"Local is hot" was on one of the opening slides of Kathleen Merrigan's presentation at UC Davis last week. The USDA's deputy secretary was visiting campuses to discuss the agency's "Know Your Farmer, Know Your Food" campaign, which focuses on local and regional food system support.

Buying fruit at a farmers market is also a chance to chat with farmers and their employees. Cliff Kime of Berryluscious Farm at the Davis Farmers Market.
Buying at farmers markets, subscribing to a CSA and visiting a farm are indeed ways to take part in local or regional food systems. But these activities are also about knowing your farmer — talking with him or her, visiting the land your dollar is supporting, and understanding how your food is grown.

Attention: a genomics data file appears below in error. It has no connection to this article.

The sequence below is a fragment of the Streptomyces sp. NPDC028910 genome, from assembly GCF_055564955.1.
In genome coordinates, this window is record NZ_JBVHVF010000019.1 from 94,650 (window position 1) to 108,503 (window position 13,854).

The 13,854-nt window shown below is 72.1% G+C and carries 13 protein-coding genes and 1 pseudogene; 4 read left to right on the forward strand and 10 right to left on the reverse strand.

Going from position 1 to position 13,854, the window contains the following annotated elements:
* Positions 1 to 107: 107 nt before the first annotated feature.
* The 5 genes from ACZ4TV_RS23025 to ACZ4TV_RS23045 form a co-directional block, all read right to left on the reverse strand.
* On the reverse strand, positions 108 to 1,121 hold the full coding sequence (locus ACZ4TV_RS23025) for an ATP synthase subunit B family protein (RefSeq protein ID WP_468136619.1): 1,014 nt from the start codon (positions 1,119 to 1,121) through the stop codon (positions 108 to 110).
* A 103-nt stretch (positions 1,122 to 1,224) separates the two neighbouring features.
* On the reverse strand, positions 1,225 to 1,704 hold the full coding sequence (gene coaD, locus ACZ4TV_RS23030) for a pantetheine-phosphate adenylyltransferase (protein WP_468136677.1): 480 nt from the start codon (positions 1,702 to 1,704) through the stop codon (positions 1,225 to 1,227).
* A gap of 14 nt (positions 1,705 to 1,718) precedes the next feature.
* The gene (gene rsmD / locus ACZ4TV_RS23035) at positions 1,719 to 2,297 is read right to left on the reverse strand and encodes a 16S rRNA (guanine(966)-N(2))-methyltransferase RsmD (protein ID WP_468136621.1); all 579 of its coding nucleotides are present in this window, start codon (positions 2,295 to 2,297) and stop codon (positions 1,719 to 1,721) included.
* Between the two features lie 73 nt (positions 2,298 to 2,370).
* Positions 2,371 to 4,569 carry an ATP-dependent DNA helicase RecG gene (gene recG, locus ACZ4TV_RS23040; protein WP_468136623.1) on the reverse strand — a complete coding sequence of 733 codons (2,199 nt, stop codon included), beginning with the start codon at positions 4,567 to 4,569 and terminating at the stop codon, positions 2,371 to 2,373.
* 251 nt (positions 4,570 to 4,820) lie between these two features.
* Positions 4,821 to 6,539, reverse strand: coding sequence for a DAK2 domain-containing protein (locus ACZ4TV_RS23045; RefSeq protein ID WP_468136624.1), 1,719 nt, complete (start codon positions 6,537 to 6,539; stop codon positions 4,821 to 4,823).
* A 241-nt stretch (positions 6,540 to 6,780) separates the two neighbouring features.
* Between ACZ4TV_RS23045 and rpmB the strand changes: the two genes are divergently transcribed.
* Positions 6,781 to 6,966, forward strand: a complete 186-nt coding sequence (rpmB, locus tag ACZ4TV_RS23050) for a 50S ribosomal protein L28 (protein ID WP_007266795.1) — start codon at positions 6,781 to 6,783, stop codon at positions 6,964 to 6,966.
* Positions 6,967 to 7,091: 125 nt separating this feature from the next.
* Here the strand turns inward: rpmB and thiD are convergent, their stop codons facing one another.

And now we have another way to know a farmer, without even leaving the office: Anyone can like their favorite farmers on Facebook, follow them on Twitter, subscribe to their blogs, sign up for their email newsletters, and more.

Hearing about Suki the ranch dog's antics, with photos of her bathing in a water trough or videos of her chasing a field's pivot sprinklers, is another way for consumers to get a glimpse of ranch life from behind the scenes. Likewise, hearing from a farmer on Facebook about how today's rain might affect the cherry harvest is another way for me to feel connected with the farmer who is raising food I will soon be eating.